BY DAN WARBURTON
It was only available in a limited edition, and now it's sold out, but it was an essential little package for any record-collecting improv enthusiast. The 64 page hardback book is a treasure trove of information. Kees Stevens' complete discography for the Instant Composers Pool presents (intelligently) the recordings in chronological order-from ICP 001, the "New Acoustic Swing Duo" of 1967 (Han Bennink, percussion, and Willem Breuker, reeds) up to and including last summer's "The Heron" (Tobias Delius) [ICP 033]-and includes various related ICP projects on other labels [FMP, Entr'acte]. Kevin Whitehead's accompanying essay provides a clear and affectionate history of the label, and if your Dutch is up to it, there are several assorted old press clippings and articles to pore over. The book also includes numerous photographs, not only of Bennink and Mengelberg on and off stage, but also of the front and back covers of all the released ICP albums, most of them splendid original designs by Bennink himself. If you can still track down a copy, don't hesitate. In the meantime, the CD "MiHa" is (I understand) still available separately.
Although the New Acoustic Swing Duo album was a Bennink/Breuker project, it was pianist and composer Misha Mengelberg who came up with the name "Instant Composers Pool," and over the years Mengelberg has remained the principal guiding force behind the organization. Breuker and Mengelberg, despite strong mutual respect for each other, never got along well enough to record together for ICP, and Breuker eventually split in 1973 to form the Willem Breuker Kollektief (though relations have remained cordial enough for BVHaast, founded by Breuker to promote and distribute his work, to handle the ICP catalogue). Over the years Mengelberg gradually assembled the ICP Orchestra (whose regular line-up includes Ab Baars, Michael Moore, Ernst Reijseger, and Wolter Wierbos, along with frequent guest musicians such as Steve Lacy and George Lewis), all the while continuing his duo concerts with Han Bennink. ICP 031 is the latest chapter in the Mengelberg/Bennink saga, consisting of two live performances from 1992 (Leeuwarden) and 1997 (Amsterdam's Bimhuis).Rarely have we seen such intense and long-lasting musical partnerships as Misha and Han; together they played with the legendary Eric Dolphy on the "Last Date" album in 1964-by which time they'd already been working together for three years-and though Bennink gigged with anybody he could in the sixties, from Sonny Rollins to Marion Brown, while Mengelberg was "as happy to think about music as play it," they have continued to play and record together both as a duo and as the heart of the ICP Orchestra rhythm section ever since. Quite apart from the extraordinary music they make, their appearance and antics onstage are unforgettable. Bennink, absurdly athletic and dangerously healthy-looking-with his close-cropped hair and khaki shorts he resembles the kind of demented scout leader who would lead unruly teenagers through a minefield-regularly breaks several pairs of sticks per concert through sheer exuberance, and has been known to play anything (he attacks walls, potted plants, empty glasses at the bar, and even once attempted to saw the stage in half). In total contrast, Mengelberg, eternally chain-smoking and slightly hunch-backed-tending to look far older than his sixty-three years-huddles over the piano stool at a rakish angle, plunking away as if he had never seen the instrument in his life (although he knows damn well what he's doing). The humorous element is not just visual though, but deeply rooted in the musical interplay between the two musicians; to quote Eugene Chadbourne:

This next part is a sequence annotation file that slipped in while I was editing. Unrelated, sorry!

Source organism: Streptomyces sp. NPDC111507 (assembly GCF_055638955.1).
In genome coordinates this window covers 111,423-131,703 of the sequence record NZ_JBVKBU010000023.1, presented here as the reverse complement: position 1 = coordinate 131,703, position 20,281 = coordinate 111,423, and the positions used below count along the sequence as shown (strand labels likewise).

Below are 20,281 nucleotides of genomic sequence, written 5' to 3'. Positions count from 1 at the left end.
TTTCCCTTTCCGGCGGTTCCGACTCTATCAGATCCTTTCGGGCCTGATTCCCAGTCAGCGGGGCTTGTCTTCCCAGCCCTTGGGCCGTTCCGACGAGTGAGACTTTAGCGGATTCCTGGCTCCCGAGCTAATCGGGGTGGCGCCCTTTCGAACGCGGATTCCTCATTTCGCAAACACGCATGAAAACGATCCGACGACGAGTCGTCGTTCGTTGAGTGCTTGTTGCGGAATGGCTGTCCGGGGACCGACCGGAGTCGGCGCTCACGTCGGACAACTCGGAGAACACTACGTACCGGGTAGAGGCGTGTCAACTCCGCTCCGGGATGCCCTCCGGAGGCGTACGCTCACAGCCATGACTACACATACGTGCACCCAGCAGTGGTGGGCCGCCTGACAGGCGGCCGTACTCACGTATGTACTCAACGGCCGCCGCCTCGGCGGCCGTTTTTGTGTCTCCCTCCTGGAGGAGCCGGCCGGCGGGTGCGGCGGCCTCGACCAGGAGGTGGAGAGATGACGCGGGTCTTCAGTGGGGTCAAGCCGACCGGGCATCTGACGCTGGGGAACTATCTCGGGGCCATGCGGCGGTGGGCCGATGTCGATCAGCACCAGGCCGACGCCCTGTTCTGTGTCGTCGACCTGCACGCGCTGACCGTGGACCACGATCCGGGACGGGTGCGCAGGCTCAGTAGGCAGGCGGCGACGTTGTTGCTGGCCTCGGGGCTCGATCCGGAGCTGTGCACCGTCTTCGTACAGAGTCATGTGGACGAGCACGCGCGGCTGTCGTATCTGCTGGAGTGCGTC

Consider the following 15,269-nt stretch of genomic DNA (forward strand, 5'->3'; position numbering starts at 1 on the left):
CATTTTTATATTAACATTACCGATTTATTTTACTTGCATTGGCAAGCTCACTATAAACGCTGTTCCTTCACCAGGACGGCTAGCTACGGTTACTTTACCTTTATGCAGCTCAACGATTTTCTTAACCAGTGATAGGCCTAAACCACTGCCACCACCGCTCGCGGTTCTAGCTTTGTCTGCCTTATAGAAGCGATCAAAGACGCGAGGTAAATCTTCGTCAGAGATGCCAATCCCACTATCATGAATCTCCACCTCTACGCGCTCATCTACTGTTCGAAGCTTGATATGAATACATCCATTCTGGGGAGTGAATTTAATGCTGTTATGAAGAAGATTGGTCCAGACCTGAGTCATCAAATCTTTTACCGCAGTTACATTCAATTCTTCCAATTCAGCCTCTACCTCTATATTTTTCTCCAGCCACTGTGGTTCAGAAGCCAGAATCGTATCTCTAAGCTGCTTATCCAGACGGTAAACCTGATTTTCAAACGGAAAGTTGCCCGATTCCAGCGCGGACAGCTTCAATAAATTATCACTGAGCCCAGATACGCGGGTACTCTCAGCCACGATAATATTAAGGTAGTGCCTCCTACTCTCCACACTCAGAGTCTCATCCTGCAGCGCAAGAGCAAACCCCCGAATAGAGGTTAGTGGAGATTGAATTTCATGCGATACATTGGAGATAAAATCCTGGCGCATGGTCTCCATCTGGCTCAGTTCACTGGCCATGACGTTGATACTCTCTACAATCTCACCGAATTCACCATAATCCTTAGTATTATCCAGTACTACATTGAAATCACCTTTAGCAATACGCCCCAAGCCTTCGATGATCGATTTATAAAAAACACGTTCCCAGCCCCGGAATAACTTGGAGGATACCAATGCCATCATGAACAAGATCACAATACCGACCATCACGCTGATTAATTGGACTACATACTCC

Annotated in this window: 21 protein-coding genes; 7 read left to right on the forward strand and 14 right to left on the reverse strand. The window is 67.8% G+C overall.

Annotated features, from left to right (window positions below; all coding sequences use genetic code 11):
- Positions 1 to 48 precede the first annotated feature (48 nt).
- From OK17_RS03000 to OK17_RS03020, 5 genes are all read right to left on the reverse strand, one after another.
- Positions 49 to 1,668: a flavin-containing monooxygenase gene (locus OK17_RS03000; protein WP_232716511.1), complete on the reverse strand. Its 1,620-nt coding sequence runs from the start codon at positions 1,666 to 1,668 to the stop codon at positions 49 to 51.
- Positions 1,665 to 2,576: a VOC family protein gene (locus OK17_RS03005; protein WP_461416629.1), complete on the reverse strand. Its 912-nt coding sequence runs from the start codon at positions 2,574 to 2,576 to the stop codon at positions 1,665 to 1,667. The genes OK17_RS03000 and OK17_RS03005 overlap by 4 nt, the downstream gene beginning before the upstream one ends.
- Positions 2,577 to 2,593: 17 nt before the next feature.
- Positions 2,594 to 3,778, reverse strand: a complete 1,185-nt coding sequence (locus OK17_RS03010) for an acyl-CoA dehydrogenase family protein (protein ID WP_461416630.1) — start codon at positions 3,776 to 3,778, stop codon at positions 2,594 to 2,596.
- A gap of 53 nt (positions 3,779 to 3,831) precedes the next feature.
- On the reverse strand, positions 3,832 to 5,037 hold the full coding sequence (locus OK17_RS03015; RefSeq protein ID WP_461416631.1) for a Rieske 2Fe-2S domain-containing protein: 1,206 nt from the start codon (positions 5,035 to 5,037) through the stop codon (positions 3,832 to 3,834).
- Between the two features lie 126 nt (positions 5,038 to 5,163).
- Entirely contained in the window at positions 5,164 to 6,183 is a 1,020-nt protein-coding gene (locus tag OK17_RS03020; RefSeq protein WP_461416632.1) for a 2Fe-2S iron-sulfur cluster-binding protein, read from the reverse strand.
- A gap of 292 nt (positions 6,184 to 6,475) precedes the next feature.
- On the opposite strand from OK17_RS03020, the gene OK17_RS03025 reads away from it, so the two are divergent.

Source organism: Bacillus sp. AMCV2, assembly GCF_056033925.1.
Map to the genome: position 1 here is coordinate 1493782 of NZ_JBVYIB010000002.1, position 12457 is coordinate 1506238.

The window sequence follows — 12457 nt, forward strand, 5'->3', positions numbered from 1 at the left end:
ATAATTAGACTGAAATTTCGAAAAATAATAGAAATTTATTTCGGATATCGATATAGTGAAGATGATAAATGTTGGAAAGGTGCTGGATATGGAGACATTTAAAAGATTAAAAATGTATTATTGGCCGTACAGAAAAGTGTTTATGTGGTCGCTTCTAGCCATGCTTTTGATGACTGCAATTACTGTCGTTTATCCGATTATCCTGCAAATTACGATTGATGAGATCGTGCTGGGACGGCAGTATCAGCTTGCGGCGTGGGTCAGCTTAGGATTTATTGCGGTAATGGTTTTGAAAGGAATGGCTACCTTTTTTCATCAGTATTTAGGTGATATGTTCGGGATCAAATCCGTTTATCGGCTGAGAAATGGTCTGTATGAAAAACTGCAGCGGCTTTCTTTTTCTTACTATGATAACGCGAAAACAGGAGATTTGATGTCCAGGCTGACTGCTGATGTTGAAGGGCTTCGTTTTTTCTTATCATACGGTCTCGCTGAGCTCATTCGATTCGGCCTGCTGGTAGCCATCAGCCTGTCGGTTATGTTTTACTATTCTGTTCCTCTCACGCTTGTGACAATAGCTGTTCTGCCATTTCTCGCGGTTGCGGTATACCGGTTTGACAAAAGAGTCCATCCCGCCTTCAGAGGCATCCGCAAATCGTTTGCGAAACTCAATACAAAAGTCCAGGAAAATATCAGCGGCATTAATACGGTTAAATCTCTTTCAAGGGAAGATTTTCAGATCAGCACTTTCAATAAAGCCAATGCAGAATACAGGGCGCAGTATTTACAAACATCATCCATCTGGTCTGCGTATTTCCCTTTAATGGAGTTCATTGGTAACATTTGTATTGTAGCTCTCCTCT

"It's a real gift to be able to create comedy. Han Bennink is a genius. One of my favorite things is that something very serious and very funny is going on at the same time. It totally confuses the audience-they don't know if you're trying to be funny or serious, when in fact you're both."
This CD is a fine example of that-there are moments of high comedy, aggression, repose, and, yes, boredom.. for where does it say that everything you do has to be stupendously thrilling? Since when was life like that? Says Mengelberg; "I like puzzles in an open form, like chess or a game of bridge. Something with a development that can lead to something... or not! In an open chess game there can be attacks that are to no avail, events that are going wrong but the opponent makes a mistake, or somebody makes a brilliant move but falters and is mated in two. So no little tricks.. No first, second theme. No development section, no reprise. There are no simple calculations for life."Here's to the next thirty years.
BY DAN WARBURTON